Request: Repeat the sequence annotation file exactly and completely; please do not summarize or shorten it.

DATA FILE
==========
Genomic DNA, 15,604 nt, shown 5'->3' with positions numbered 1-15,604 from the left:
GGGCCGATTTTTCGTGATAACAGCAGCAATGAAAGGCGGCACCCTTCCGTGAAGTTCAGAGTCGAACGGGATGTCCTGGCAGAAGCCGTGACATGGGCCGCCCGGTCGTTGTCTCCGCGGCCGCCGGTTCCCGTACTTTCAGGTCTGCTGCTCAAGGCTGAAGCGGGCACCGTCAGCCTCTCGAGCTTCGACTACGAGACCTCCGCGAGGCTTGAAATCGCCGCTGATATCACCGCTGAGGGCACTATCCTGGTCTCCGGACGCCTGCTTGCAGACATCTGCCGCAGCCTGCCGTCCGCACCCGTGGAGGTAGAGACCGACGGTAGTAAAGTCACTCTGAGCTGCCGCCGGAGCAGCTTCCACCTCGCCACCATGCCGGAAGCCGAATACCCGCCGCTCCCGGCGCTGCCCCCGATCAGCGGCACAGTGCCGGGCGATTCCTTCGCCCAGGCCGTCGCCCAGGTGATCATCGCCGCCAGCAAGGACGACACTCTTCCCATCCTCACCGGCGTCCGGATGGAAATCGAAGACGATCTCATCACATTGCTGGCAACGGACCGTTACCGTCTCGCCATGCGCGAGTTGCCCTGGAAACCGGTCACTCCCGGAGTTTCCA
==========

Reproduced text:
Genomic DNA, 15,604 nt, shown 5'->3' with positions numbered 1-15,604 from the left:
GGGCCGATTTTTCGTGATAACAGCAGCAATGAAAGGCGGCACCCTTCCGTGAAGTTCAGAGTCGAACGGGATGTCCTGGCAGAAGCCGTGACATGGGCCGCCCGGTCGTTGTCTCCGCGGCCGCCGGTTCCCGTACTTTCAGGTCTGCTGCTCAAGGCTGAAGCGGGCACCGTCAGCCTCTCGAGCTTCGACTACGAGACCTCCGCGAGGCTTGAAATCGCCGCTGATATCACCGCTGAGGGCACTATCCTGGTCTCCGGACGCCTGCTTGCAGACATCTGCCGCAGCCTGCCGTCCGCACCCGTGGAGGTAGAGACCGACGGTAGTAAAGTCACTCTGAGCTGCCGCCGGAGCAGCTTCCACCTCGCCACCATGCCGGAAGCCGAATACCCGCCGCTCCCGGCGCTGCCCCCGATCAGCGGCACAGTGCCGGGCGATTCCTTCGCCCAGGCCGTCGCCCAGGTGATCATCGCCGCCAGCAAGGACGACACTCTTCCCATCCTCACCGGCGTCCGGATGGAAATCGAAGACGATCTCATCACATTGCTGGCAACGGACCGTTACCGTCTCGCCATGCGCGAGTTGCCCTGGAAACCGGTCACTCCCGGAGTTTCCA